“A renewed commitment by higher education’s leaders to the use of analytics can help colleges and universities advance institutional goals, improve quality and efficiency, strengthen student outcomes, and enhance teaching, learning, and advising.”
So, what is “data-driven decision making”? What are the benefits? And how can you apply it at your institution?
It is the process of modeling and analyzing data to find patterns and insights and using those insights to make decisions.
This approach doesn’t rely on gut, intuition, your perception of facts, or observation. However, it is not meant to minimize human involvement in decision making. On the contrary, it allows the decision maker to focus on the decision that will optimize the outcome they desire.
Decisions supported by data are more objective than decisions made using your gut or your intuition because they aim to remove certain bias from the process. They can be benchmarked and show progress towards metrics-based goals.
It’s not surprising that many people use gut feeling to make decisions. According to several studies, more than 50 percent of people rely on intuition, even when presented with data that says otherwise.
Decisions made without data are suboptimal because we, as human beings, think we understand what’s happening. However, there are limits to the human brain, including bias and our inability to process data in the same way a model could process it.
Data is logical and concrete. When you have data to support your decisions, you can confirm your instinct and be more confident. Discussions are guided by facts rather than what feels right, and your suggestions have more integrity with internal stakeholders.
Reactive decisions involve quick or immediate decisions based on something that has happened.
With data and analytics, you can make proactive decisions because issues and risks are identified before they become problems. You can respond before it is too late to pivot and avoid costly mistakes and fighting fires.
Being proactive also allows you to be strategic and focus on how to impact the future. That prescriptive view means that you can allocate resources and focus on outcomes you want to happen as opposed to fighting fires.
A wrong decision can be costly or prevent you from meeting your goals. When you have data to make decisions, you can determine how to optimize resource allocation.
Data and advanced analytics reveal patterns and trends that could become problems if they are not addressed immediately. With that level of actionable intelligence, you can allocate resources where they are needed most.
The drive to be data-driven has caused many universities to improve data collection and storage. Even more important is the initiative to improve access to this data – regardless of who “owns” it – so they can make decisions that enhance collaboration and synchronization.
Decisions can be made more quickly when data does not exist in siloes. That efficiency leads to improved productivity because all at the institution are using the data they need to make decisions.
A solid prospect list can be the difference between meeting your goals and falling short. How can data help you determine the best sources for potential students?
At Othot, we worked with a college to identify what sources provided “high-quality leads.” The college, through our data-science-driven platform, discovered the reasons why large numbers of purchased names did not matriculate through the admission funnel (apply – enroll). Then, the college used that information to reallocate funds to sources that provide leads that will matriculate.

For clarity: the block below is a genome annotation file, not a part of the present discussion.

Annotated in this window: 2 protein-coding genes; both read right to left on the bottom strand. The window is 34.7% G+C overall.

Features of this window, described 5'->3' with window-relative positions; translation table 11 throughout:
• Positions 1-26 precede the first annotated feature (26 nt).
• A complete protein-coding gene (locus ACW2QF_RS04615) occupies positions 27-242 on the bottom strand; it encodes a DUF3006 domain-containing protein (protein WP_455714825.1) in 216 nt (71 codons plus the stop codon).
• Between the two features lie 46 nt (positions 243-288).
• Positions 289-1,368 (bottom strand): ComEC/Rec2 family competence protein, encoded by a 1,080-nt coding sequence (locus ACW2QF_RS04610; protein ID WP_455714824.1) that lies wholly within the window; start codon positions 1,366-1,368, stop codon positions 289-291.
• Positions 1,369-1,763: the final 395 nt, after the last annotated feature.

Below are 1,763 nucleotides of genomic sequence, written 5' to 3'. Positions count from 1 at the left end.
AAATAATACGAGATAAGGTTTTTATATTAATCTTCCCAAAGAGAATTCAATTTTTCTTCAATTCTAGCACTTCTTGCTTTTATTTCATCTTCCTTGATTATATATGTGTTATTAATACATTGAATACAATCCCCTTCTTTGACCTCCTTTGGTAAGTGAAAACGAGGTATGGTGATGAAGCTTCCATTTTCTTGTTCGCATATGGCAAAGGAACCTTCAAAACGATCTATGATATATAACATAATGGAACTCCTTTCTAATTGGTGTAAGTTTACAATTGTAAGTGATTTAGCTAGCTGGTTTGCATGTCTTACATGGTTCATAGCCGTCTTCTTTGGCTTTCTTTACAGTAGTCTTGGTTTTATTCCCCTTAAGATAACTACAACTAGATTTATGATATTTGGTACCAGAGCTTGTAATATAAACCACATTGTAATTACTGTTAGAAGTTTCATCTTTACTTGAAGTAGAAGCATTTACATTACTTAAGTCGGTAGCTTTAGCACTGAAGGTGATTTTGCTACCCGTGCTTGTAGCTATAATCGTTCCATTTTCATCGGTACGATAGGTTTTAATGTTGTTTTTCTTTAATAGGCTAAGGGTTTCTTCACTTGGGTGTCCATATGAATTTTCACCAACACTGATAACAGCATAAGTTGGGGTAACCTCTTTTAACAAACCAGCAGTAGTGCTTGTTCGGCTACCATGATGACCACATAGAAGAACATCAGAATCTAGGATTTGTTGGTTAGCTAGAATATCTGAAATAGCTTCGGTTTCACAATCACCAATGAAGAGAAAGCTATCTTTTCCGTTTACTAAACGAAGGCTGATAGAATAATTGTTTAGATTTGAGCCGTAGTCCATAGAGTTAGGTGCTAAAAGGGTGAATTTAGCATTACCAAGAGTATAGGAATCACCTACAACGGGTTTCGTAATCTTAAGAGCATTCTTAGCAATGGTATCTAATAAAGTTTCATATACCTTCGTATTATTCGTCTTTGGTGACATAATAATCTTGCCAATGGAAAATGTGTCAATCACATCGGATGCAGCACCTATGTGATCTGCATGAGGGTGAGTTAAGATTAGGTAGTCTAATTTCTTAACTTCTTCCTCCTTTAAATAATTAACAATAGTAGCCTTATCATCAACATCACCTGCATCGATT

Do you know where your best prospects are located?
Your data can identify the geomarkets where your best prospects can be found and which individuals in those markets are most likely to enroll (and thus where you focus).
We collaborated with a college to help them identify the geomarkets with prospects most likely to enroll at their institution. From the school’s historical data, we found their top geomarkets. The college cross-referenced the geomarket list with their marketing strategy and refined a campaign with targeted messages to specific geomarkets.
A good invite list is critical to a successful event. But how can you develop a list that will yield results?
A university hosts an event that historically yields a lot of students. Given the success, they wanted to increase attendance at the events but were limited by budget and resources. By analyzing historical and current prospect data, decile rankings were created for each student based on their stage in the enrollment cycle and likelihood to enroll score.
Using that intelligence, the university created an invitation list that ONLY included students who would be positively impacted by attending the event. Their recruiters used the list to prioritize their personal outreach to prospective students: the results – a 30% increase in attendance at events.
“... take advantage of the power of data to make the decisions and take the actions that just may save higher education. Really.”
And we couldn’t agree more—our Chief Technology Officer John Abbatico said in his recent blog post, “The goal is to better equip your team to make decisions to accomplish the mission.”
Data is an important asset to higher ed institutions, and it can be used to answer questions, make decisions, and anticipate trends. That asset will help and support your institution now and as you plan for the future and the associated uncertainties that lie ahead, e.g., demographic changes, the status of COVID-19, and NACAC policy changes.
As the joint statement articulates: “TICK-TOCK, TICK-TOCK – The Time to Act is Now.” We support data-driven decision making at many institutions right now, and we can support you and your institution.
What are your near-term and strategic challenges? Contact us at email@example.com to schedule a discussion.
By Andy Hannah | October 30, 2020